1.In some circumstances, a third party might be deemed the grantor of a grantor trust—for instance, in the case of a trust under which a beneficiary has power to distribute trust income and principal to himself or herself.
2. Irrevocable grantor trusts are generally seen as excellent tools for preserving family wealth. That’s because grantors, as owners of the assets, must pay any taxes due on trust income. These payments reduce the value of the grantors’ estates. That, in turn, eventually reduces the estate taxes due when the grantors die. Meanwhile, until then, the assets in trust grow undiminished by those tax payments.
3.All case studies are shown for illustrative purposes only, and are hypothetical. Any name referenced is fictional, and may not be representative of other individual experiences. Information is not a guarantee of future results.
4.In making decisions about whether, and in what amounts, distributions should be made to beneficiaries, trustees of non-grantor trusts should also consider the fact that a trust’s accumulated ordinary income in excess of, in 2022, $13,450 would be subject to U.S. income tax at a rate of 37%, whereas the top marginal rate for beneficiaries, whether filing singly or as married filing jointly is well over $500,000. Distribution of some trust income might therefore be advisable to preserve overall family wealth, even if the trust is not subject to state-level income tax and beneficiary is.


This material is for informational purposes only, and may inform you of certain products and services offered by J.P. Morgan’s wealth management businesses, part of JPMorgan Chase & Co. (“JPM”). Products and services described, as well as associated fees, charges and interest rates, are subject to change in accordance with the applicable account agreements and may differ among geographic locations. Not all products and services are offered at all locations. If you are a person with a disability and need additional support accessing this material, please contact your J.P. Morgan team or email us at accessibility.support@jpmorgan.com for assistance. Please read all Important Information.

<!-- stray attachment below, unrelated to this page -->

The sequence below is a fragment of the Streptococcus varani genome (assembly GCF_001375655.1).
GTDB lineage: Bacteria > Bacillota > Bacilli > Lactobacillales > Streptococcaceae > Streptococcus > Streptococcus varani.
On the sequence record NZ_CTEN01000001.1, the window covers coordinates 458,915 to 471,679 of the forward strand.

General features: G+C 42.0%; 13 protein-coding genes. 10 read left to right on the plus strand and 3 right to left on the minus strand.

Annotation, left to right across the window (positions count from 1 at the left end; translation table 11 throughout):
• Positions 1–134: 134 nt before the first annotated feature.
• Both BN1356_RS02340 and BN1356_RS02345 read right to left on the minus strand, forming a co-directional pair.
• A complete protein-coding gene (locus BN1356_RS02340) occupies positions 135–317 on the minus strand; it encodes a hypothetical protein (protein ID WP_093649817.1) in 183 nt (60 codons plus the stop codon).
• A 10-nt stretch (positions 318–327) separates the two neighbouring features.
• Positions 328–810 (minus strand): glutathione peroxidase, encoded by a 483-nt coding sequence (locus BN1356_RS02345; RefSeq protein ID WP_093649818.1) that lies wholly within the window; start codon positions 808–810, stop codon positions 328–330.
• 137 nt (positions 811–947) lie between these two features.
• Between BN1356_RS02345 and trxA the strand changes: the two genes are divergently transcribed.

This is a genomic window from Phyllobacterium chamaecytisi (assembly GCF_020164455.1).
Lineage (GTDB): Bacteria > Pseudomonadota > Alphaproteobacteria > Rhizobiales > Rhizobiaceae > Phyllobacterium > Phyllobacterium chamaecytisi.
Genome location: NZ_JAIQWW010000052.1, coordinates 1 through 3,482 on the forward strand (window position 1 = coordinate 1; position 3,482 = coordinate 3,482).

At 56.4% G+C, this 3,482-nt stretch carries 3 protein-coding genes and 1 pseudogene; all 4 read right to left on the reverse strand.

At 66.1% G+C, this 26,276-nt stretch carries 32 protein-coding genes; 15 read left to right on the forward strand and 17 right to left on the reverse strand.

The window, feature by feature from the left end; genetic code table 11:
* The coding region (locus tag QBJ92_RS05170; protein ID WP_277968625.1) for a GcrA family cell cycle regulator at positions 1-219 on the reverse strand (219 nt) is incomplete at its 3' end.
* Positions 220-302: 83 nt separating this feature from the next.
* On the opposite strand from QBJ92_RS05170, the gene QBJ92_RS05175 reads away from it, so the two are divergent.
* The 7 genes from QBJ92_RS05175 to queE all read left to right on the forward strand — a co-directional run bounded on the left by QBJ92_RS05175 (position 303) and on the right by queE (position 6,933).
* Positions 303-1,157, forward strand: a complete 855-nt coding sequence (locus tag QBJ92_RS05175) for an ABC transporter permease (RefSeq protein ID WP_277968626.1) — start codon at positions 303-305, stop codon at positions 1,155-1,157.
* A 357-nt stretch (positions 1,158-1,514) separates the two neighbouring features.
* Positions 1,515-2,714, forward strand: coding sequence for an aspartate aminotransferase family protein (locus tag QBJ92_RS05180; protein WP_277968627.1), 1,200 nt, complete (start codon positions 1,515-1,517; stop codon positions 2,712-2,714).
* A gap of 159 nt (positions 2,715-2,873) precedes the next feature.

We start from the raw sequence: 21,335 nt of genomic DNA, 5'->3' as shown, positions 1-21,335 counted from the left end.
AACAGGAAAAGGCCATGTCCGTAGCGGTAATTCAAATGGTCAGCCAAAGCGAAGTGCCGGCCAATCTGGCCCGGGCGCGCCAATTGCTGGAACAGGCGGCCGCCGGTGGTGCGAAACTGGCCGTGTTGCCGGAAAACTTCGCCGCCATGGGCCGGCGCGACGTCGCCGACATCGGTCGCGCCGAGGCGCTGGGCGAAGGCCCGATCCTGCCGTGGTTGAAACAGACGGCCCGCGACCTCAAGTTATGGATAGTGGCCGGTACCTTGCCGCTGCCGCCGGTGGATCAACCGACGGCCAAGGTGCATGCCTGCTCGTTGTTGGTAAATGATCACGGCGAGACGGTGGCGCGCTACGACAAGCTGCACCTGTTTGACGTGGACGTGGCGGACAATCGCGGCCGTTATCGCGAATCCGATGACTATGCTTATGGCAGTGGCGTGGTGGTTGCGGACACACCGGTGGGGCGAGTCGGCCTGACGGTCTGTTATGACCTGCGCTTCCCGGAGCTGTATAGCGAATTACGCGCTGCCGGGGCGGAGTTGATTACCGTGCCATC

GENERAL RISKS & CONSIDERATIONS.Any views, strategies or products discussed in this material may not be appropriate for all individuals and are subject to risks. Investors may get back less than they invested, and past performance is not a reliable indicator of future results. Asset allocation/diversification does not guarantee a profit or protect against loss. Nothing in this material should be relied upon in isolation for the purpose of making an investment decision. You are urged to consider carefully whether the services, products, asset classes (e.g. equities, fixed income, alternative investments, commodities, etc.) or strategies discussed are suitable to your needs. You must also consider the objectives, risks, charges, and expenses associated with an investment service, product or strategy prior to making an investment decision. For this and more complete information, including discussion of your goals/situation, contact your J.P. Morgan representative.